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Space Science Technology

World's Largest Digital Camera Project Passes Critical Milestone 73

An anonymous reader writes in with a link about the progress of one of the coolest astronomy projects around. "A 3.2 billion-pixel digital camera designed by SLAC National Accelerator Laboratory is now one step closer to reality. The Large Synoptic Survey Telescope camera, which will capture the widest, fastest and deepest view of the night sky ever observed, has received 'Critical Decision 1' approval by the U.S. Department of Energy (DOE) to move into the next stage of the project. The Large Synoptic Survey Telescope (LSST) will survey the entire visible sky every week, creating an unprecedented public archive of data – about 6 million gigabytes per year, the equivalent of shooting roughly 800,000 images with a regular eight-megapixel digital camera every night, but of much higher quality and scientific value. Its deep and frequent cosmic vistas will help answer critical questions about the nature of dark energy and dark matter and aid studies of near-Earth asteroids, Kuiper belt objects, the structure of our galaxy and many other areas of astronomy and fundamental physics."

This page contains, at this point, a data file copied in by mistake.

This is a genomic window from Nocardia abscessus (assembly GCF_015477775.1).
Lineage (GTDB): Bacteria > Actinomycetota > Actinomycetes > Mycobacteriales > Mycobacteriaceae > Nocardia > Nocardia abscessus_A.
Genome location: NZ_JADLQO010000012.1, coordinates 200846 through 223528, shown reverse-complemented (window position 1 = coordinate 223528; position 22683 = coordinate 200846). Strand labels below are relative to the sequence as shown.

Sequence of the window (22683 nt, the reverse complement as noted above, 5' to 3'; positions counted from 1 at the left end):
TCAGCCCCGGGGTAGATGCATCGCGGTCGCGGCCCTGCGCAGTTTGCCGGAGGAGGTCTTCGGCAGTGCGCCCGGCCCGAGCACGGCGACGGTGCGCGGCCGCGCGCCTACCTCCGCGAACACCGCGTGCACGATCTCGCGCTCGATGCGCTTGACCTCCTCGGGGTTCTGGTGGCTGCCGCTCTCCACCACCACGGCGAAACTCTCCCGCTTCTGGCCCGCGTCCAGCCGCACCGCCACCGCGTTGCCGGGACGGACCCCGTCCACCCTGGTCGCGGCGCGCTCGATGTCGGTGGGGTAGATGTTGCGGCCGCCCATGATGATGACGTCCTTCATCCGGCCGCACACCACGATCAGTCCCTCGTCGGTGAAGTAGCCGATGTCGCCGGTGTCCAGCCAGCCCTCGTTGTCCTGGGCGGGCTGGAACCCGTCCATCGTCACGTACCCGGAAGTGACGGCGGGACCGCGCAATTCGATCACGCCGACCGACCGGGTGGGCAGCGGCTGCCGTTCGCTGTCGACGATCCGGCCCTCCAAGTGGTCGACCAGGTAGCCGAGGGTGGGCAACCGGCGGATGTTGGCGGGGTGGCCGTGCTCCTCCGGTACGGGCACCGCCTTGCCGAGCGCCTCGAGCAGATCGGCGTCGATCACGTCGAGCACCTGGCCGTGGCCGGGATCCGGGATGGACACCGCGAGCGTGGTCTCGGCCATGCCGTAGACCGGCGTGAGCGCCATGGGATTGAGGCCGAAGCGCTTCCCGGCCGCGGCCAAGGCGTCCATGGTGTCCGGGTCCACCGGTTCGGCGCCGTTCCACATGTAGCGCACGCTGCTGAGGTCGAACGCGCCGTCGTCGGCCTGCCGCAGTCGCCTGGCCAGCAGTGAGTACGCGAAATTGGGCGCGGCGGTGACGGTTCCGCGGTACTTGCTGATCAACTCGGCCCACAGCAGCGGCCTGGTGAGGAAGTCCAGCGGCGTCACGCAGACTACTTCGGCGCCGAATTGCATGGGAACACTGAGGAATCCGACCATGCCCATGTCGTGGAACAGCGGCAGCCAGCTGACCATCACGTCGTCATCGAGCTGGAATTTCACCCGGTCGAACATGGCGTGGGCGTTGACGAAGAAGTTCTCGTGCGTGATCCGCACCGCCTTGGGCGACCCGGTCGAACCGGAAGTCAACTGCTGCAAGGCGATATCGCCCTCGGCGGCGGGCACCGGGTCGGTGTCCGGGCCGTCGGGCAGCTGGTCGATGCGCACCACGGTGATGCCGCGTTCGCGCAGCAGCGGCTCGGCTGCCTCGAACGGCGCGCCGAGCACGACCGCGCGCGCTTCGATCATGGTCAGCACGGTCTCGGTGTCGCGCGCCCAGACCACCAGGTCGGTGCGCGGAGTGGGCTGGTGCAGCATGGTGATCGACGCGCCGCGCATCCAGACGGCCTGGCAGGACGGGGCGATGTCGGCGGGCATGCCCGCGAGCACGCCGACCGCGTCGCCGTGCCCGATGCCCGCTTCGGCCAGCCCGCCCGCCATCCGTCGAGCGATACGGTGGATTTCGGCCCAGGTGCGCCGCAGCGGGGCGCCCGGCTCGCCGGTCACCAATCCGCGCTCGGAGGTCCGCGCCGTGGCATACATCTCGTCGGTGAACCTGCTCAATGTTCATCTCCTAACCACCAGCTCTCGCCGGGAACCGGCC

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World's Largest Digital Camera Project Passes Critical Milestone

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  • Dark matter... lulz (Score:0, Interesting)

    by Anonymous Coward on Wednesday April 25, 2012 @04:48PM (#39799795)

    Amazing the lengths people will go to discount the huge role of electricity in space.

  • by wisebabo ( 638845 ) on Wednesday April 25, 2012 @11:04PM (#39802823) Journal

    In one of his short stories, (I believe) after a near miss by an earth grazing asteroid (sliced through the upper atmosphere over a major city), a very large (gigaton) bomb is detonated in earth's orbit in a position diametrically opposed to the earth. The resulting "flash" resulted in a radar pulse (remember that was Clarke's early training in WWII) that was used to illuminate all the objects in the solar system. This was recorded and catalogued.

    Decades later, an extra-terrestrial signal is recorded from another star system. After a quick calculation, it is apparent that the aliens, upon detecting the flash of this giga-bomb, quickly responded with a reply aimed at our solar system.

Never tell people how to do things. Tell them WHAT to do and they will surprise you with their ingenuity. -- Gen. George S. Patton, Jr.